Instead of a Desktop Review, the new chair, Sue Cooper, another retired NHS employee, and hardly someone as independent as a judge or lawyer, decided to reconvene the original panel which comprised Sue Crinson, a retired Local Authority employee, hence, as in the case of the chair, someone whose independence can be questioned as well as Anne Jones, another retired NHS employee.

As expected, the findings were again against what our medical expert and the PHSO had found, viz, my mother should have had a high score in the drug therapies domain. CHC funding was again denied. The panel was hardly likely to overturn its view whereas a fresh IRP as the PHSO suggested could have.

Chair Sue Cooper made a number of fundamental factual errors. Her report negligently stated,
“her last seizure had been in 1960 which was some considerable time before the assessment took place”.

This is factually incorrect. My mother’s medical records states:
“01 Jan 1970 Major Epilepsy”
Her seizures were occurring in 1970 as the GP records testify. Apparently Ms Cooper is unable to accurately read medical notes, which questions her competence to reach lawful decisions in her role as so called independent chair of an IRP.
Sue Cooper continued,
“The review members noted the Ombudsman's concerns and view that the weighting in this domain should be increased. The review members felt that there was no indication that Mrs Cowell's condition was fluctuating”.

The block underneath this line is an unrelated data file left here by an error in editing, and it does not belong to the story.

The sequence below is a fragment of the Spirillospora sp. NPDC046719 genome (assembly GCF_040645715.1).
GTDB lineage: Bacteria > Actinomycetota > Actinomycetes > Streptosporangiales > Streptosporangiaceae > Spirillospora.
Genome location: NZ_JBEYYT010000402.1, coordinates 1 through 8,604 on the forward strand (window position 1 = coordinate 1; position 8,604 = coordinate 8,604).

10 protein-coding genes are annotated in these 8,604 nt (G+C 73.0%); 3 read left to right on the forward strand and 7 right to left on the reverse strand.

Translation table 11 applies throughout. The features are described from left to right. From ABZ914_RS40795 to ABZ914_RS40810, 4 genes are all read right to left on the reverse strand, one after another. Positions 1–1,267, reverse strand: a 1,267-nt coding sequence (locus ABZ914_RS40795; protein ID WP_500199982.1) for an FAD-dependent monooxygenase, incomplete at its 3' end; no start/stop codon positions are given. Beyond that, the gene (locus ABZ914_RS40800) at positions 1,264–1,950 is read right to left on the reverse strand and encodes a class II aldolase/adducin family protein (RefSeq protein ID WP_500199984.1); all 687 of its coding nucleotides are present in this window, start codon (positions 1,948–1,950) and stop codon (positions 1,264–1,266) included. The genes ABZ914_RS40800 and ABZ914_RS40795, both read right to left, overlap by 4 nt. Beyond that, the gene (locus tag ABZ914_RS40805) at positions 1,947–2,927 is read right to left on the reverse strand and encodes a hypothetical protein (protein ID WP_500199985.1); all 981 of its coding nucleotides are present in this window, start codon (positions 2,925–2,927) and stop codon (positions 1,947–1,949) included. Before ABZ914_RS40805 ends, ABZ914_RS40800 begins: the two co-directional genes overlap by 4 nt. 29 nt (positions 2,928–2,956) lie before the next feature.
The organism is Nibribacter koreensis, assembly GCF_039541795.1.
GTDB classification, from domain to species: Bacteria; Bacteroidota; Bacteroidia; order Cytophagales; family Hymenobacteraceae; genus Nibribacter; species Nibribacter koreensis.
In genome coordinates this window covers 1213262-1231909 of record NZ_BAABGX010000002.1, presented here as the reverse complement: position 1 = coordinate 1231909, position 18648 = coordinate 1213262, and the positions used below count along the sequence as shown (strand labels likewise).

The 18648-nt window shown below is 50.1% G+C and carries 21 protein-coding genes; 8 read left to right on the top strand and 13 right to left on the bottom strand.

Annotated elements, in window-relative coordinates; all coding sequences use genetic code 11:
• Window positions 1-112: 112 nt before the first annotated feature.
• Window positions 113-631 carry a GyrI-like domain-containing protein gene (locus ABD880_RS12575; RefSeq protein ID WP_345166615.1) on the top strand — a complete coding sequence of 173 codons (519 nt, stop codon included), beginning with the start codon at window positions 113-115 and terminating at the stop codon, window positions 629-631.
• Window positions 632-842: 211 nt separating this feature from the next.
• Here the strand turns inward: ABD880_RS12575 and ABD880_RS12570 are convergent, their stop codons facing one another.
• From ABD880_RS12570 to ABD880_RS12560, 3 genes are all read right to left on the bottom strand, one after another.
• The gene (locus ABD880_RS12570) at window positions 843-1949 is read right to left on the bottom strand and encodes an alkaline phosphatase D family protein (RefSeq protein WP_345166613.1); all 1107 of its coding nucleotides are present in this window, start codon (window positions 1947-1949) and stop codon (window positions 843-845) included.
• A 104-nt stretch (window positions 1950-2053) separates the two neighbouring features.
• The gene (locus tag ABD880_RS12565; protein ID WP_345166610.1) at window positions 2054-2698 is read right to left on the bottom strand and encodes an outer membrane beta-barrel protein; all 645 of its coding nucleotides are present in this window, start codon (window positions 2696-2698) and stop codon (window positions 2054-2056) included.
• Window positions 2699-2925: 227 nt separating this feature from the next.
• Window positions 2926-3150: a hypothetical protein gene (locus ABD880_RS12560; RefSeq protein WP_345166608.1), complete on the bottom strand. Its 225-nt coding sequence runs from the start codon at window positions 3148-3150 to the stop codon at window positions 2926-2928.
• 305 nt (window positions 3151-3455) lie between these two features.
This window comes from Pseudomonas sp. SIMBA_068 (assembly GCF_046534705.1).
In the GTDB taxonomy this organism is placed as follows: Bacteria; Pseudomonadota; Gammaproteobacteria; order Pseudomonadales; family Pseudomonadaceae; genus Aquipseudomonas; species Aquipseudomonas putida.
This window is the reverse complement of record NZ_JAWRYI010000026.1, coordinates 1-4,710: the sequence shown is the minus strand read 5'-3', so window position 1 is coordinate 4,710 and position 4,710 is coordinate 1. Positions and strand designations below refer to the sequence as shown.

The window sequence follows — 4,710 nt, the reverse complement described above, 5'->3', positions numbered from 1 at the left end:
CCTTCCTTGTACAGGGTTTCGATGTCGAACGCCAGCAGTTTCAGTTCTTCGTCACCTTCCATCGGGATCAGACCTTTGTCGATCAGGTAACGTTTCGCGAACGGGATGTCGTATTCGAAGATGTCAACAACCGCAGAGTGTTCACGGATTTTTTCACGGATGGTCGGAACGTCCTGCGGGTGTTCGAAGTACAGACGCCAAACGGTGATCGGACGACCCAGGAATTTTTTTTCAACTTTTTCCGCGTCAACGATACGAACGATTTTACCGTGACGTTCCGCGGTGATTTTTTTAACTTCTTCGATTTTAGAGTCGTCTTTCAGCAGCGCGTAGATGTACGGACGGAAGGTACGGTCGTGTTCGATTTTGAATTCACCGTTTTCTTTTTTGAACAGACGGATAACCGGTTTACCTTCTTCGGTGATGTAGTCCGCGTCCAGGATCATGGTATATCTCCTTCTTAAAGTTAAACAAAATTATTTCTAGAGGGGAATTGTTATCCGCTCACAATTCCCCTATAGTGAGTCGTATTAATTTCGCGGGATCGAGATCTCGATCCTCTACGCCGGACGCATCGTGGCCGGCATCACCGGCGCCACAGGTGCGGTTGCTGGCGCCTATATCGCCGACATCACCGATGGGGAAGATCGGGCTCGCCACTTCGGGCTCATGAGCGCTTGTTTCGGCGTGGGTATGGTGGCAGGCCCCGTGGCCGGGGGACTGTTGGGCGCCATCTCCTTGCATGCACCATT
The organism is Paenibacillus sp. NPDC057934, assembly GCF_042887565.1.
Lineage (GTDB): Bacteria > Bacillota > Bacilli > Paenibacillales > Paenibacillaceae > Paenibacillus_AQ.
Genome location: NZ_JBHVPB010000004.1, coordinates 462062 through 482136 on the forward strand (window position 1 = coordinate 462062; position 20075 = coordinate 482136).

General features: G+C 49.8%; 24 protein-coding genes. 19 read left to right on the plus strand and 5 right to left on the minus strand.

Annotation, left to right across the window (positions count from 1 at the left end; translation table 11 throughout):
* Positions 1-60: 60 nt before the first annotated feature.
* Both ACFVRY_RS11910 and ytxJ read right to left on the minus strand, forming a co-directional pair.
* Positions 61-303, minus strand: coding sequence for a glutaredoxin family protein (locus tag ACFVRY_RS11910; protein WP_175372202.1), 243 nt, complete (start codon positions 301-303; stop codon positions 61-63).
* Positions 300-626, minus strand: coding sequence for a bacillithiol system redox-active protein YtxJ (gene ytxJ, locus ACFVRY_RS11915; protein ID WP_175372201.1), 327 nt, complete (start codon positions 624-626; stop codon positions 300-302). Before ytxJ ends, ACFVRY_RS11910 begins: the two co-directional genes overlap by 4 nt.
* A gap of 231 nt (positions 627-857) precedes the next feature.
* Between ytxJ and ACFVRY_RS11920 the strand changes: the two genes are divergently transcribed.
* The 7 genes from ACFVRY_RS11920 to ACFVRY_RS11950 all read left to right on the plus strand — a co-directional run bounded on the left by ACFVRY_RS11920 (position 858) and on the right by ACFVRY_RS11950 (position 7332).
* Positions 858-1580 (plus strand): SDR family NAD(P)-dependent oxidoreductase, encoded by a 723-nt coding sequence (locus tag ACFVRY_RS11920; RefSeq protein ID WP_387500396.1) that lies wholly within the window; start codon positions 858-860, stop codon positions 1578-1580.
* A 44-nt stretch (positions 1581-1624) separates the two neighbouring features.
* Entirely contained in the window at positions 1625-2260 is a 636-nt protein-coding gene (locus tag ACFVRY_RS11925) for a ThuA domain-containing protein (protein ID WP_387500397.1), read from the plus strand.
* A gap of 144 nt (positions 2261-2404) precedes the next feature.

This conclusion is fatally flawed given the evidence we from the consultant at Southend Hospital, which would have been available to Ms Cooper had she bothered to look for it.

Dr Alquist, in response to a statutory complaint stated: On 16 April 2017:
“your mother was further reviewed where it was noted that her movements on her right side were restricted. It was suggested that she may have suffered a seizure and was postictal (altered state of consciousness after an epileptic seizure). She was treated with anticonvulsant medication and an E E G (electroencephalogram – a measurement of the electrical activity of the brain measured from an array of electrodes on the scalp) and a C T scan of her head were planned”.

My mother’s death certificate records epilepsy as one of the causes of death.
Had Ms Cooper operated an open review, I would have be given the opportunity to present evidence, but this was done behind closed doors and without my knowledge.

A statutory complaint to Simon Stevens, CEO of NHS England concerning the independence of the chair and panel members of the IRP brought a response from Dr Lynne Wigens, Regional Chief Nurse, NHS England (Midlands & East), who stated:

“I note your concern that Ms Cooper, the Chair who carried out the desk top review, is a former employee of the NHS. Ms Cooper was appointed as an Independent Review Panel Chair in February 2014 and has not been employed by the NHS since 2010. All IRP Chairs go through a stringent interview process to ensure that they act in an independent capacity. In line with paragraph 17 of Annex E of the National Framework, while current NHS staff or board members of NHS organisations should not be considered for the role of IRP Chairs, people who have formerly held such a position are eligible to apply.”

My questions are:
1. How many chairs of the IRP in the Midlands and Eastern Region are not former employees of the NHS?
2. What is the fee paid to IRP chairs and panel members?